TURNOVER is costly – just how costly? Research shows the cost of replacing a professional or managerial employee runs 1.5 to 3.0 times the annual salary. It can cost up to five times based on the intellectual capital – what a key person knows – when he or she walks out the door.
For example, to replace a $70,000 sales person with a large customer base can cost you $250,000. A $150,000 technical manager can ultimately cost $450,000 to replace. That’s no small pocket change. Therefore, in any business situation—growth, downturn, merger, or even stability—it makes business sense to retain your top talent.
Four Steps to Turn Around Employee Turnover
- Calculate the True Costs
This includes the direct administration cost of recruitment (ads, background checks, assessments, paperwork plus the manager’s and HR’s time for interviewing, training, orientation) PLUS the indirect costs of performance differential (lost productivity, impact on customers, disruption to the team, lower morale and the lost ‘institutional wisdom’).
- Study the Demographics
Lowering turnover requires probing into the details. For example:
- Who is leaving (high performers or low performers, older versus younger people, recent hires or people with long tenure)?
- What job categories or departments are experiencing the most turnover (production, systems analysts, sales, nursing staff)?
- When are they leaving (after two weeks, six months, five years, or ten years)?
- Where are they going (your competitor, another industry, back to school, out of town?)
- Focus Your Attention
Not all turnover is equal. Simply looking at a turnover rate of 17% per annum does not tell the complete story. The loss of a top engineer with ten years of experience, strong customer contacts, and good relationships with suppliers is obviously more troubling than losing a filing clerk you hired a month ago. The cost of turnover is highest for jobs that have strategic, bottom line impact.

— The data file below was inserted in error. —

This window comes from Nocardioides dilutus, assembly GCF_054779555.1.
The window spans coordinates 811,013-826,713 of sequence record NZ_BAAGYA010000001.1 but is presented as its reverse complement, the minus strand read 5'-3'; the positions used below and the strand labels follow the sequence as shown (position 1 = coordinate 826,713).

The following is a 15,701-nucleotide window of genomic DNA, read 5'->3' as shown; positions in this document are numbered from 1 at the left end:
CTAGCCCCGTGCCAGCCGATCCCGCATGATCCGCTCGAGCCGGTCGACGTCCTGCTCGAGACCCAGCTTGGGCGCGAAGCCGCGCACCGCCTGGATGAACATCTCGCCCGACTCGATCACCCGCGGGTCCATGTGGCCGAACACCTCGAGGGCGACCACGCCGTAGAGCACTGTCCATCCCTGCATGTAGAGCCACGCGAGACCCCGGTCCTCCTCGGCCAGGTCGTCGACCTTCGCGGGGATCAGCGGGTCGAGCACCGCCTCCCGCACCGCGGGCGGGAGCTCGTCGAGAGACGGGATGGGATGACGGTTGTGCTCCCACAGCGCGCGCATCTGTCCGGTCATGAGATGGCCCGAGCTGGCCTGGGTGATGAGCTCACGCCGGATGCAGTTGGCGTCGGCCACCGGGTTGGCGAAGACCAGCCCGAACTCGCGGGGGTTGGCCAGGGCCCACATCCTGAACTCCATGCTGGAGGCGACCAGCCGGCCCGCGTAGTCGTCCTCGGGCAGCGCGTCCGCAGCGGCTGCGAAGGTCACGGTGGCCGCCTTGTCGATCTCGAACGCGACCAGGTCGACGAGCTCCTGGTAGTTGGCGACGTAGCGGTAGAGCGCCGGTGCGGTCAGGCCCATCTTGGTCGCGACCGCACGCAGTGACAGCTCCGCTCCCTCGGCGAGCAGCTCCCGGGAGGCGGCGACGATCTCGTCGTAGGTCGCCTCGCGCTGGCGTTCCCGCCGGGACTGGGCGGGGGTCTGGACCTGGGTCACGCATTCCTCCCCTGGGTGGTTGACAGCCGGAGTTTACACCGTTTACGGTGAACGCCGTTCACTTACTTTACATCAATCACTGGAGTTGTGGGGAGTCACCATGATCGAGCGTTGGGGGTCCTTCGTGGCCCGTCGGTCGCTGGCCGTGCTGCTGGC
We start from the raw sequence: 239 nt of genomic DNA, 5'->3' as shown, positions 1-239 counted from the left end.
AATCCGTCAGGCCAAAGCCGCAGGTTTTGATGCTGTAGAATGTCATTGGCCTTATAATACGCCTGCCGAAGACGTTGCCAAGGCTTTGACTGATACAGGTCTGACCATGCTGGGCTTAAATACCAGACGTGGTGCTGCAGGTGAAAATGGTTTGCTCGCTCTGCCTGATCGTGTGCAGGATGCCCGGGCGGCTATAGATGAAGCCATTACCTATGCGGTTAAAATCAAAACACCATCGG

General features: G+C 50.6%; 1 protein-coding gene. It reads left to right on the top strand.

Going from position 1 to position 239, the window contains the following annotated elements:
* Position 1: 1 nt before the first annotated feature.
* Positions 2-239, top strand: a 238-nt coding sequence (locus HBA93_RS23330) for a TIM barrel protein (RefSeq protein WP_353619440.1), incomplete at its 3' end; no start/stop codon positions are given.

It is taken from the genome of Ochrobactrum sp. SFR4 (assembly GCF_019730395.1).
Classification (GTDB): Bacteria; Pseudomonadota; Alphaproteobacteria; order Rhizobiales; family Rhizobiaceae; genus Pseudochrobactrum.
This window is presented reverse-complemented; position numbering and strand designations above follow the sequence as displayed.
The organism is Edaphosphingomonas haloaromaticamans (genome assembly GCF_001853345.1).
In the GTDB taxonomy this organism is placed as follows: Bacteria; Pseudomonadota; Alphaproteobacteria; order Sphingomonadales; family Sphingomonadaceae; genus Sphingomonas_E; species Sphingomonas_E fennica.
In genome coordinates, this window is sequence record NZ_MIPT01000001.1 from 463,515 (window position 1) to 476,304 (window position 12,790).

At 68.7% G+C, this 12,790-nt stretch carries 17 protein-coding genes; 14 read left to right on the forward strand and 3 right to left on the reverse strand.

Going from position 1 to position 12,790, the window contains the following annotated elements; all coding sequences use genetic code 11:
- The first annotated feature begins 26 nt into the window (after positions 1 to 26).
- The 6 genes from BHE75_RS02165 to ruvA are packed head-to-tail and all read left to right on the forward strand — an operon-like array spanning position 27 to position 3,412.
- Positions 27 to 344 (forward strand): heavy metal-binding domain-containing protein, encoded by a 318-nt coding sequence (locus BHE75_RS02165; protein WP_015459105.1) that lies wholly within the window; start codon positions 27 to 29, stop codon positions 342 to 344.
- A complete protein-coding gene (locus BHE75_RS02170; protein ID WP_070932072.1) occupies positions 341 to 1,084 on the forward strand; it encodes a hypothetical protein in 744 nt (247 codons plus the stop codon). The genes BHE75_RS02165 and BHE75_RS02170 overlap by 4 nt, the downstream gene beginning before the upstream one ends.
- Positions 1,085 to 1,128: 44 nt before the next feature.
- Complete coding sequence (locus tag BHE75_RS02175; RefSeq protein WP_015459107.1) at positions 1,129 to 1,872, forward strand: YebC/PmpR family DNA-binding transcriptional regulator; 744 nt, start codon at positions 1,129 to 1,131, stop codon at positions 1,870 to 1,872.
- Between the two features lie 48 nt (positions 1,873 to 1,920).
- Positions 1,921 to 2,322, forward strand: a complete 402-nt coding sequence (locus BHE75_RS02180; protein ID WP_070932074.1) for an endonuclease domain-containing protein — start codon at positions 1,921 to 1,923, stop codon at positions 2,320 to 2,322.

- Identify the Real Causes
Start by identifying why people are staying and what you are doing that creates that desire to remain. Then find out what troubles people and would lessen their commitment to your organization.
Focus groups and employee surveys are effective ways to obtain real time employee feedback; to identify the ‘push’ and ‘pull’ drivers of employee engagement and to develop realistic solutions.
In one company, a detailed analysis revealed that 30% of its IT and 40% of its MBA new hires were leaving in less than 36 months. It then estimated both the direct and indirect costs for these segments. And it came out to a whopping $1.5 million dollars.
Focus groups were conducted with current and departed IT / MBA employees. Compensation and benefits were not the key turnover drivers, but rather, the day-to-day work was not challenging. These young ‘bucks’ were bored and fearful of losing their edge. In addition, supervisors lacked basic management skills and were unable to state clearly performance expectations or provide meaningful feedback. Only then could solutions be developed to deal with the real causes of employee dissatisfaction.
Smart Moves Tip:
Employee turnover is an extraordinarily complex issue. There is no one magic bullet. What I have consistently found is: That it’s NOT the money. When someone leaves for ‘better opportunities’, what has happened is that certain dissatisfactions – like the ones above – caused the person to put out feelers or to become curious about recruiter calls or to start surfing the job boards. Be proactive – here are ways to keep your star performers.